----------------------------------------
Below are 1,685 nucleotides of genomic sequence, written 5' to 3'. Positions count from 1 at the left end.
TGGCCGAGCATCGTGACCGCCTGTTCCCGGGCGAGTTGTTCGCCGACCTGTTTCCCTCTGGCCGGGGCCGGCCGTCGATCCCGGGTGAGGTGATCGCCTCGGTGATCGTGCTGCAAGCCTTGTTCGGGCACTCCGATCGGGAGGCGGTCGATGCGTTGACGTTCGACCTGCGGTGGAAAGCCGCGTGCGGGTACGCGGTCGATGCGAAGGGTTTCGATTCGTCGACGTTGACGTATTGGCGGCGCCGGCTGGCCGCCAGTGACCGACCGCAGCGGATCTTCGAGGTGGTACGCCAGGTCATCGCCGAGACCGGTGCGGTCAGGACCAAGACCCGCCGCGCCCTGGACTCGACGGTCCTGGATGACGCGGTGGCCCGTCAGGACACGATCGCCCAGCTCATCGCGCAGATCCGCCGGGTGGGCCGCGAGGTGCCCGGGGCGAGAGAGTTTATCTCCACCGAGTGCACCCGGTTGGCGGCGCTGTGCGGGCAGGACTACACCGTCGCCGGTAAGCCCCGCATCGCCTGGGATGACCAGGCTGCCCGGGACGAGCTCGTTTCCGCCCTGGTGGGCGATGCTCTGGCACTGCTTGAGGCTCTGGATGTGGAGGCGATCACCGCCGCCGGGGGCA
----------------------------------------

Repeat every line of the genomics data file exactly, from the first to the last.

Below are 1,685 nucleotides of genomic sequence, written 5' to 3'. Positions count from 1 at the left end.
TGGCCGAGCATCGTGACCGCCTGTTCCCGGGCGAGTTGTTCGCCGACCTGTTTCCCTCTGGCCGGGGCCGGCCGTCGATCCCGGGTGAGGTGATCGCCTCGGTGATCGTGCTGCAAGCCTTGTTCGGGCACTCCGATCGGGAGGCGGTCGATGCGTTGACGTTCGACCTGCGGTGGAAAGCCGCGTGCGGGTACGCGGTCGATGCGAAGGGTTTCGATTCGTCGACGTTGACGTATTGGCGGCGCCGGCTGGCCGCCAGTGACCGACCGCAGCGGATCTTCGAGGTGGTACGCCAGGTCATCGCCGAGACCGGTGCGGTCAGGACCAAGACCCGCCGCGCCCTGGACTCGACGGTCCTGGATGACGCGGTGGCCCGTCAGGACACGATCGCCCAGCTCATCGCGCAGATCCGCCGGGTGGGCCGCGAGGTGCCCGGGGCGAGAGAGTTTATCTCCACCGAGTGCACCCGGTTGGCGGCGCTGTGCGGGCAGGACTACACCGTCGCCGGTAAGCCCCGCATCGCCTGGGATGACCAGGCTGCCCGGGACGAGCTCGTTTCCGCCCTGGTGGGCGATGCTCTGGCACTGCTTGAGGCTCTGGATGTGGAGGCGATCACCGCCGCCGGGGGCA